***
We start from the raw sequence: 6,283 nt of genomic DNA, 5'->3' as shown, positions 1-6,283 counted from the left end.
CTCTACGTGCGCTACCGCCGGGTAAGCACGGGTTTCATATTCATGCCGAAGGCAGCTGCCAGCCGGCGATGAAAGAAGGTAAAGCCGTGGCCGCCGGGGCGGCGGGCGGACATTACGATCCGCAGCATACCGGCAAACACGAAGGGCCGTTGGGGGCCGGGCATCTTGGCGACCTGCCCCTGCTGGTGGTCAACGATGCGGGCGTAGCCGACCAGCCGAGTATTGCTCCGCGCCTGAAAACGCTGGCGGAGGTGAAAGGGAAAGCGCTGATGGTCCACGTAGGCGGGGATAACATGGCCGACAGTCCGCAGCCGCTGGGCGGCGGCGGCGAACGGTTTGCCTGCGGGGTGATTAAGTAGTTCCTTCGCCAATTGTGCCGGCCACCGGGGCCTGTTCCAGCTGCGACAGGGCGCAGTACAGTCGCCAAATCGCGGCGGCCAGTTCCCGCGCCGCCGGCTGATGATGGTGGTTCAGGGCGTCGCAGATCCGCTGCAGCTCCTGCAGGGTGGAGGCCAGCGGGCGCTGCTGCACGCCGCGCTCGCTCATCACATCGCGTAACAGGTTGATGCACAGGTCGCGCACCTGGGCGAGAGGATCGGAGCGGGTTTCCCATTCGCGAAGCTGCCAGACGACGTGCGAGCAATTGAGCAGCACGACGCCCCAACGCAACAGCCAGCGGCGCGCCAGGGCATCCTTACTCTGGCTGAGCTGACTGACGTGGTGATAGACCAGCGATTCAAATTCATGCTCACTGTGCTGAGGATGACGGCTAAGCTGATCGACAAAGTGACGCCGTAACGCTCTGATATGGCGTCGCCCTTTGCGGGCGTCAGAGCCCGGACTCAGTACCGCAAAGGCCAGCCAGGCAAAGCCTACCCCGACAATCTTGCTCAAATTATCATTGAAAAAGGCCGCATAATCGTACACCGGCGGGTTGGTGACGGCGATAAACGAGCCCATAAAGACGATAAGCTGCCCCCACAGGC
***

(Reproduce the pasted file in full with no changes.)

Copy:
We start from the raw sequence: 6,283 nt of genomic DNA, 5'->3' as shown, positions 1-6,283 counted from the left end.
CTCTACGTGCGCTACCGCCGGGTAAGCACGGGTTTCATATTCATGCCGAAGGCAGCTGCCAGCCGGCGATGAAAGAAGGTAAAGCCGTGGCCGCCGGGGCGGCGGGCGGACATTACGATCCGCAGCATACCGGCAAACACGAAGGGCCGTTGGGGGCCGGGCATCTTGGCGACCTGCCCCTGCTGGTGGTCAACGATGCGGGCGTAGCCGACCAGCCGAGTATTGCTCCGCGCCTGAAAACGCTGGCGGAGGTGAAAGGGAAAGCGCTGATGGTCCACGTAGGCGGGGATAACATGGCCGACAGTCCGCAGCCGCTGGGCGGCGGCGGCGAACGGTTTGCCTGCGGGGTGATTAAGTAGTTCCTTCGCCAATTGTGCCGGCCACCGGGGCCTGTTCCAGCTGCGACAGGGCGCAGTACAGTCGCCAAATCGCGGCGGCCAGTTCCCGCGCCGCCGGCTGATGATGGTGGTTCAGGGCGTCGCAGATCCGCTGCAGCTCCTGCAGGGTGGAGGCCAGCGGGCGCTGCTGCACGCCGCGCTCGCTCATCACATCGCGTAACAGGTTGATGCACAGGTCGCGCACCTGGGCGAGAGGATCGGAGCGGGTTTCCCATTCGCGAAGCTGCCAGACGACGTGCGAGCAATTGAGCAGCACGACGCCCCAACGCAACAGCCAGCGGCGCGCCAGGGCATCCTTACTCTGGCTGAGCTGACTGACGTGGTGATAGACCAGCGATTCAAATTCATGCTCACTGTGCTGAGGATGACGGCTAAGCTGATCGACAAAGTGACGCCGTAACGCTCTGATATGGCGTCGCCCTTTGCGGGCGTCAGAGCCCGGACTCAGTACCGCAAAGGCCAGCCAGGCAAAGCCTACCCCGACAATCTTGCTCAAATTATCATTGAAAAAGGCCGCATAATCGTACACCGGCGGGTTGGTGACGGCGATAAACGAGCCCATAAAGACGATAAGCTGCCCCCACAGGC